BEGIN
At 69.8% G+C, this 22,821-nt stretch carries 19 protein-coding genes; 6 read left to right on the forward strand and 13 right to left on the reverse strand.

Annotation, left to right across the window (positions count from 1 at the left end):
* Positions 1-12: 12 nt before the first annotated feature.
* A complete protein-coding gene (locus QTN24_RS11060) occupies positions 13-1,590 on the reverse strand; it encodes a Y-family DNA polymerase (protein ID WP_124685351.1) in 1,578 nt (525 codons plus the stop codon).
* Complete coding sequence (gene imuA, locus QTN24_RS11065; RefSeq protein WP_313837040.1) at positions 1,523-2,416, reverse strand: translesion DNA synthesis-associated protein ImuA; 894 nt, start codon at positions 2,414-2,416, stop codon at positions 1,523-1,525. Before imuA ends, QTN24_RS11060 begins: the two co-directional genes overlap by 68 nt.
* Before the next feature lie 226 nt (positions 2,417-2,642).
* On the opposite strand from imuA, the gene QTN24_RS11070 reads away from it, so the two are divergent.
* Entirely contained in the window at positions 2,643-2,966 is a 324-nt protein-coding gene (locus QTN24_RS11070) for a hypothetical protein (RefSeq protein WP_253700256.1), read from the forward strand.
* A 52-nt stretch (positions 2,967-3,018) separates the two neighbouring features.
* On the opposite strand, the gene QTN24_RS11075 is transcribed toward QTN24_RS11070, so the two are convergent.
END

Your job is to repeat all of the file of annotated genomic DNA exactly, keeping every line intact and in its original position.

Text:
At 69.8% G+C, this 22,821-nt stretch carries 19 protein-coding genes; 6 read left to right on the forward strand and 13 right to left on the reverse strand.

Annotation, left to right across the window (positions count from 1 at the left end):
* Positions 1-12: 12 nt before the first annotated feature.
* A complete protein-coding gene (locus QTN24_RS11060) occupies positions 13-1,590 on the reverse strand; it encodes a Y-family DNA polymerase (protein ID WP_124685351.1) in 1,578 nt (525 codons plus the stop codon).
* Complete coding sequence (gene imuA, locus QTN24_RS11065; RefSeq protein WP_313837040.1) at positions 1,523-2,416, reverse strand: translesion DNA synthesis-associated protein ImuA; 894 nt, start codon at positions 2,414-2,416, stop codon at positions 1,523-1,525. Before imuA ends, QTN24_RS11060 begins: the two co-directional genes overlap by 68 nt.
* Before the next feature lie 226 nt (positions 2,417-2,642).
* On the opposite strand from imuA, the gene QTN24_RS11070 reads away from it, so the two are divergent.
* Entirely contained in the window at positions 2,643-2,966 is a 324-nt protein-coding gene (locus QTN24_RS11070) for a hypothetical protein (RefSeq protein WP_253700256.1), read from the forward strand.
* A 52-nt stretch (positions 2,967-3,018) separates the two neighbouring features.
* On the opposite strand, the gene QTN24_RS11075 is transcribed toward QTN24_RS11070, so the two are convergent.